John Woodcock Graves the elder (1795-1886), famous for his composition of the song “D’ye ken John Peel”, was a family friend and frequent visitor of Thomas Kearney’s father, William Keaney (1795–1870) of Laburnam Park, Richmond, Tasmania. His son, lawyer and townsman John Woodcock Graves the younger (1829-1876), defended Thomas Kearney (1824-1889) in a dispute in 1875 over the conveyancing of a lease five years earlier, in 1870, to neighbour William Searle for use of a road on his property. The defense was Kearney’s state of intoxication and severe delirium tremens prevented him from knowing what he was doing. Thomas Kearney’s wife, Ann Elizabeth Keaney nee Lovell, showed her gratitude to John Woodcock Graves in June 1875 by writing a poem praising his pretty youngest (non-Indigenous) daughter , Trucaninni Graves, named in honour of Indigenous elder and leader Truganini … … More Indigenous elder Truganini and poet Ann Kearney, 1875
In August 1866 at his Hobart studio, 42 Macquarie Street, photographer Charles A. Woolley (1834-1922) would ask of his three sitters, Truganini, William Lanney and Bessy Clark, to bear with him while he rearranged their clothing, repositioned the studio decor, swapped their seating, and gave instructions as to sightlines. This short session, perhaps no more than an hour, resulted in a series consisting of at least four full-length portraits of the trio as a group, each slightly different in configuration and composition. The earliest example to survive from this session, an original carte-de-visite produced by Charles A. Woolley before 1869, has surfaced in the family collections of Woolley’s young contemporary, Thomas J. Nevin (1842-1923). … More Lost and found: one day in 1866 and the scientific racism which followed
This stereograph by Thomas Nevin foregrounds an unidentified young woman, who may have been one of event organiser John Woodcock Graves’ four young daughters – Mimi (b. 1862), Mathinna (Matte b. 1859) Trucaninni (Truca b. 1864), the latter two both given Tasmanian Aboriginal names – or even fourteen year old Jean Porthouse Graves (b. 1858) who collected these photographs of the trip by Thomas Nevin for her album (see her portraits by Nevin below). This young woman with a steady gaze and fully rounded face, however, was possibly in her late teens. As she is sitting next to Henry Dresser Atkinson (1841–1921), she may have been his fiancee Sarah-Ann Ward (b. 1841 Launceston). Their son Henry Bruné Dresser, born on 17th March 1874 at Gordon, Tasmania, was nursed – so legend goes – by Tasmanian Aboriginal woman Trugernanner (Truganini) (1812–1876). Henry Dresser Atkinson’s first appointment on arrival from England was the Channel mission at Oyster Cove where Truganini’s group had been relocated to her traditional territory. … More A distinguished forelock: Henry Dresser Atkinson on board the “City of Hobart” 1872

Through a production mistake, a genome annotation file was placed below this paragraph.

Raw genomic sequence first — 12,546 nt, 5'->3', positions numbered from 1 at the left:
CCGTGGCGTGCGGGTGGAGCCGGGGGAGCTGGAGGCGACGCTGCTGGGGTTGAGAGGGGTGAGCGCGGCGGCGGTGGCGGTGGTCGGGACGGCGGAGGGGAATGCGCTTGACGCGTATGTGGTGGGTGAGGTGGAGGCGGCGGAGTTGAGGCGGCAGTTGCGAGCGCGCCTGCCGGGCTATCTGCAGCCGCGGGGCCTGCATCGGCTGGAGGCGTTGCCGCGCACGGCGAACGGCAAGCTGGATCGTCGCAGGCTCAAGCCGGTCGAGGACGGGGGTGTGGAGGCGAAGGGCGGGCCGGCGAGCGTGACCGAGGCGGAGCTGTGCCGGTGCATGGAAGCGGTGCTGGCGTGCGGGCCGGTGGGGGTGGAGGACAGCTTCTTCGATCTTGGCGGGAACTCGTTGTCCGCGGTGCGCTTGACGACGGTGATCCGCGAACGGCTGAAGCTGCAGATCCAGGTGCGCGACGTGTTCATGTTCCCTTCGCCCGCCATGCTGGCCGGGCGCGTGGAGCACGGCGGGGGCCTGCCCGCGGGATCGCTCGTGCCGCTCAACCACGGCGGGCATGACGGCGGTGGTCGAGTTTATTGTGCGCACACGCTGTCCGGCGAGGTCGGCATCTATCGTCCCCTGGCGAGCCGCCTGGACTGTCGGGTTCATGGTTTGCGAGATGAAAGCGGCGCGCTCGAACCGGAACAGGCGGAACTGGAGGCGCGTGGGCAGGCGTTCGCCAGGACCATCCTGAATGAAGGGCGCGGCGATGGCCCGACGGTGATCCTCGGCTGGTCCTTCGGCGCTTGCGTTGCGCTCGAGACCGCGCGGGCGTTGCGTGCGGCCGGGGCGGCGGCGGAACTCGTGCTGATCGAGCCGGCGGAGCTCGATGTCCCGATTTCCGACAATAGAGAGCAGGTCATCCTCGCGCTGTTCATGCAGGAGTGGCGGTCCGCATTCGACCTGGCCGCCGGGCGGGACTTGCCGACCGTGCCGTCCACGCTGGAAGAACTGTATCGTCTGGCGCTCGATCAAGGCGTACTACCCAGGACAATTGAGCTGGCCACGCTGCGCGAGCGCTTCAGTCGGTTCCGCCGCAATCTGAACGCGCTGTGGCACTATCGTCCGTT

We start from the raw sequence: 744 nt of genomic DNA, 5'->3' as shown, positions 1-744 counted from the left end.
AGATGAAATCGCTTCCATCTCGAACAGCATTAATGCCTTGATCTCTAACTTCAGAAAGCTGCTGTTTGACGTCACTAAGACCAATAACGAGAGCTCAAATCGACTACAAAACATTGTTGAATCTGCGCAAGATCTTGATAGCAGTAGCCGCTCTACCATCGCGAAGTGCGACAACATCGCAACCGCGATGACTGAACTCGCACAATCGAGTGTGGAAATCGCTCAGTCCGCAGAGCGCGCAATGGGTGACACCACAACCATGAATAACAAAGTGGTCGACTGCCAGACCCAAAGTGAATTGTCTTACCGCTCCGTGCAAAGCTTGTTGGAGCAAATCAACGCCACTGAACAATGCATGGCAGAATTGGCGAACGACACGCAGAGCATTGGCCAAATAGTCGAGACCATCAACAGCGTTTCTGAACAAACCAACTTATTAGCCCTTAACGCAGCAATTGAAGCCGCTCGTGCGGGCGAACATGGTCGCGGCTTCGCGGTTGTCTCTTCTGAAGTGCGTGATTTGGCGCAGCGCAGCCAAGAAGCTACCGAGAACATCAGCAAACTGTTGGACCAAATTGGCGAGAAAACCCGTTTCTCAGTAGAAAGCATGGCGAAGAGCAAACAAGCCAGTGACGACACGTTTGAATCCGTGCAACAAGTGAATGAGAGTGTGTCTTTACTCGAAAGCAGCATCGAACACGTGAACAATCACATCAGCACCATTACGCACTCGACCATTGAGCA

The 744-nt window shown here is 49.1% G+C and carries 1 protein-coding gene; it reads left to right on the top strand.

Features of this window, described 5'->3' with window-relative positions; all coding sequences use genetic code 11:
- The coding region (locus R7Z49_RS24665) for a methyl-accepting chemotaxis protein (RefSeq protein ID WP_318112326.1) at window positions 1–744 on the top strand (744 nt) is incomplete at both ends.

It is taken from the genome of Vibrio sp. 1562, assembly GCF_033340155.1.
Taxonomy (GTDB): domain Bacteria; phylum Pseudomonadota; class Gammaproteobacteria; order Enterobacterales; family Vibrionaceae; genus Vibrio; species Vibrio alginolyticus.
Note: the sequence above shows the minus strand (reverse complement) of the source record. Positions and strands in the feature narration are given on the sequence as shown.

Two tall thin metal statues of a beggar and a harlequin flank the group on either side. Their significance and provenance is not known. Perhaps they were cast by a local sculptor for private decorative use, or they may have featured as props in a theatrical production, or even confiscated by Lukin Boyes at the Customs and Tariff Office. But it is the lion statue in the foreground which is the focal point of the image. It belonged to John Woodcock Graves’ family of Caldew, West Hobart. A later photograph taken of Jean Porthouse Graves ca. 1877 shows it placed near the doorway of the house. This stereograph taken by Thomas Nevin and the one immediately below it of members of the Graves, Miller and Boyes families were possibly taken on the same day, ca. 1870 and in the same location, at the back of Caldew when West Hobart was still a sparse “wilderness”. … More With Jean Porthouse GRAVES 1870s West Hobart
The National Library of Australia holds an album titled Tasmanian Views, catalogued in Searle’s name and dated ca. 1915. The album contains a series of contemporary snapshots taken of the Searle family while visiting the Tasman Peninsula, Maria Island, Norfolk Island, and New Norfolk, possibly accompanying Beattie on his various and highly productive photographic excursions. The family photographs are mixed in no particular order with scenic postcards bearing Beattie’s trademark, views and portraits of Antarctic expeditions, and reprints of 1860s-1870s photographs representing Tasmania’s troubled convict and Aboriginal past, all of which Beattie and Searle supplied in quantity for the 1900s tourist market, The inclusion of many family photographs in this album suggests it was intended for private viewing rather than public display, put together by Searle for his family as a memento of his four years’ employment at Beattie’s studio. … More Mugshots removed: Edward Searle’s album 1915
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